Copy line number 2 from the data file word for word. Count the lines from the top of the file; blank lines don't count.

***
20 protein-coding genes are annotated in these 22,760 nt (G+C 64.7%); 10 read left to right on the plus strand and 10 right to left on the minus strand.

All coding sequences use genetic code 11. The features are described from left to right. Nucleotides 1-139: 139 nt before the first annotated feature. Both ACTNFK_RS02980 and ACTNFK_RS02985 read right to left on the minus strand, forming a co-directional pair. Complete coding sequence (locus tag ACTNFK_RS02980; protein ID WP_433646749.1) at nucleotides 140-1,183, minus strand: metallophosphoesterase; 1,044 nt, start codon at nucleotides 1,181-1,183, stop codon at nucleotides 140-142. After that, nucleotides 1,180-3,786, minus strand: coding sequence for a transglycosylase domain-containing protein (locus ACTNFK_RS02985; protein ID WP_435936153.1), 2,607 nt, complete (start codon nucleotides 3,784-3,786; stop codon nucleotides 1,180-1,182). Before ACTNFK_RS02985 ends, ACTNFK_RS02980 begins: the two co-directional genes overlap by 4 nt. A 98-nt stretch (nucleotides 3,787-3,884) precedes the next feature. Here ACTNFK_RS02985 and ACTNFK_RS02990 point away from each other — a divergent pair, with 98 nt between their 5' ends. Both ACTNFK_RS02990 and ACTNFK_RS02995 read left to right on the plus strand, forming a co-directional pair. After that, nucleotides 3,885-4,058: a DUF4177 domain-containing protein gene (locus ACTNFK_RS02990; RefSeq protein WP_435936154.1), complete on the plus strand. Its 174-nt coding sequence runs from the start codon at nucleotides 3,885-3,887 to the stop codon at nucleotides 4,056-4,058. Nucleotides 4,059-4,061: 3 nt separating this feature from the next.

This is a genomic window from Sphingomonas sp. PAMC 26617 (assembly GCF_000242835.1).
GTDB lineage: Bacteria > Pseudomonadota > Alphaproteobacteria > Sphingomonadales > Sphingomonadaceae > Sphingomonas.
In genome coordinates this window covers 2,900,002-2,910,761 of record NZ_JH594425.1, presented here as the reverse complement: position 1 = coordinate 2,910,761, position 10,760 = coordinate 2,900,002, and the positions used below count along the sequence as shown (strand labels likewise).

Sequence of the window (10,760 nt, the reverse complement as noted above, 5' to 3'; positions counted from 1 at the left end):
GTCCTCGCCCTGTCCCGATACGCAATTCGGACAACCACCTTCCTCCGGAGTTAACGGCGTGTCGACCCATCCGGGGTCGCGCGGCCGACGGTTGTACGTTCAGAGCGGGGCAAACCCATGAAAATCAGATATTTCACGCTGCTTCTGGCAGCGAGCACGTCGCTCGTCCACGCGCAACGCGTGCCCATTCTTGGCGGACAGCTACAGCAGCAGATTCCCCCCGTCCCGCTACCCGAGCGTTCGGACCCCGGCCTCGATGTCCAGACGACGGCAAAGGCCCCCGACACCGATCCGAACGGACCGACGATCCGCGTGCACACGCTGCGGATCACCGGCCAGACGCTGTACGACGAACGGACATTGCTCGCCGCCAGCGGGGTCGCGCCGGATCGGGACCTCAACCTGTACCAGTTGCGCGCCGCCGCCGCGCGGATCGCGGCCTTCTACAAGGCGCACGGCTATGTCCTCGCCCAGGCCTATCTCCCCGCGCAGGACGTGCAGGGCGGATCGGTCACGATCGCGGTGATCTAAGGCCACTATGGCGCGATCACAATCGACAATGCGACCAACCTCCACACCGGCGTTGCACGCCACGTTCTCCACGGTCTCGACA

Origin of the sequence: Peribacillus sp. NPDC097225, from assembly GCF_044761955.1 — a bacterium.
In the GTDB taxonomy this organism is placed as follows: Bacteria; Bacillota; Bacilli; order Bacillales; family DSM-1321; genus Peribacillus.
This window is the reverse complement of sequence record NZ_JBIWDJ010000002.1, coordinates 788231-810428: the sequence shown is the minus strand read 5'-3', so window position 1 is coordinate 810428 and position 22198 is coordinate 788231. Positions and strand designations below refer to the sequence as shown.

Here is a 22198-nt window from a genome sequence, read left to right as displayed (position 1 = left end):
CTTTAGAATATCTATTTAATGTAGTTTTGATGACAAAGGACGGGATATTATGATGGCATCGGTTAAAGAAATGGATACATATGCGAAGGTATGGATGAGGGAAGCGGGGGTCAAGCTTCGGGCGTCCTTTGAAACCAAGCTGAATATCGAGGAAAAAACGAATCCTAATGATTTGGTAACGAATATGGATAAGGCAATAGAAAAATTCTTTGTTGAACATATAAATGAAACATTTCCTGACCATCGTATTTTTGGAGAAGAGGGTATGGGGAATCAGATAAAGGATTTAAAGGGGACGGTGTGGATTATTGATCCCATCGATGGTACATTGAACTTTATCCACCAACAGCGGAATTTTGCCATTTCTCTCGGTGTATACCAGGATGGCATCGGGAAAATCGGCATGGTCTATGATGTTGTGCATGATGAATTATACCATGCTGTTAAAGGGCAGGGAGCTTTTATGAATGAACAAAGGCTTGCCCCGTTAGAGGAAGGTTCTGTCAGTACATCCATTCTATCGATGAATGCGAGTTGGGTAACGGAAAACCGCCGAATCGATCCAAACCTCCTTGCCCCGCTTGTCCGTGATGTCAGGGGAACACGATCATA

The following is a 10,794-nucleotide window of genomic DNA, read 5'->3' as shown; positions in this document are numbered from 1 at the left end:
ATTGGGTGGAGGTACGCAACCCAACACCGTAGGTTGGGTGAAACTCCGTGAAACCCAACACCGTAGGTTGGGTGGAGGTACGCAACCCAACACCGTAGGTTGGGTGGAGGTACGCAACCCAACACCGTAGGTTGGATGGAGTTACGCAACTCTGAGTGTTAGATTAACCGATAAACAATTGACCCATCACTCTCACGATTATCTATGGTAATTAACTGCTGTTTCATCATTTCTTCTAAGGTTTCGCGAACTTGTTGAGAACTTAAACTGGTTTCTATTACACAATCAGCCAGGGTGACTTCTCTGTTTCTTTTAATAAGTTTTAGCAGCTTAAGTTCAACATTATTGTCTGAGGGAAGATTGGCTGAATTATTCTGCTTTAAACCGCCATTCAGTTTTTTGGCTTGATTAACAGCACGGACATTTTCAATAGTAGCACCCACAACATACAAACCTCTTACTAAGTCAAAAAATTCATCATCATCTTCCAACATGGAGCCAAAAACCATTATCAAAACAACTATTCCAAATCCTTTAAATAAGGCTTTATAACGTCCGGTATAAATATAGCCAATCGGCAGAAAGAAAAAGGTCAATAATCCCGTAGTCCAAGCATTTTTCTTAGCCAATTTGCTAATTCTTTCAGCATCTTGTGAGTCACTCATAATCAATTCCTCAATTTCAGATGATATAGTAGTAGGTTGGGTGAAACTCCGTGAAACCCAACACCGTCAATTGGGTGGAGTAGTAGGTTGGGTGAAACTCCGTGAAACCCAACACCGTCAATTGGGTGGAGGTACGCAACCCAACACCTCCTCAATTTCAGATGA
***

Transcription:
All coding sequences use genetic code 11. The features are described from left to right. Nucleotides 1-139: 139 nt before the first annotated feature. Both ACTNFK_RS02980 and ACTNFK_RS02985 read right to left on the minus strand, forming a co-directional pair. Complete coding sequence (locus tag ACTNFK_RS02980; protein ID WP_433646749.1) at nucleotides 140-1,183, minus strand: metallophosphoesterase; 1,044 nt, start codon at nucleotides 1,181-1,183, stop codon at nucleotides 140-142. After that, nucleotides 1,180-3,786, minus strand: coding sequence for a transglycosylase domain-containing protein (locus ACTNFK_RS02985; protein ID WP_435936153.1), 2,607 nt, complete (start codon nucleotides 3,784-3,786; stop codon nucleotides 1,180-1,182). Before ACTNFK_RS02985 ends, ACTNFK_RS02980 begins: the two co-directional genes overlap by 4 nt. A 98-nt stretch (nucleotides 3,787-3,884) precedes the next feature. Here ACTNFK_RS02985 and ACTNFK_RS02990 point away from each other — a divergent pair, with 98 nt between their 5' ends. Both ACTNFK_RS02990 and ACTNFK_RS02995 read left to right on the plus strand, forming a co-directional pair. After that, nucleotides 3,885-4,058: a DUF4177 domain-containing protein gene (locus ACTNFK_RS02990; RefSeq protein WP_435936154.1), complete on the plus strand. Its 174-nt coding sequence runs from the start codon at nucleotides 3,885-3,887 to the stop codon at nucleotides 4,056-4,058. Nucleotides 4,059-4,061: 3 nt separating this feature from the next.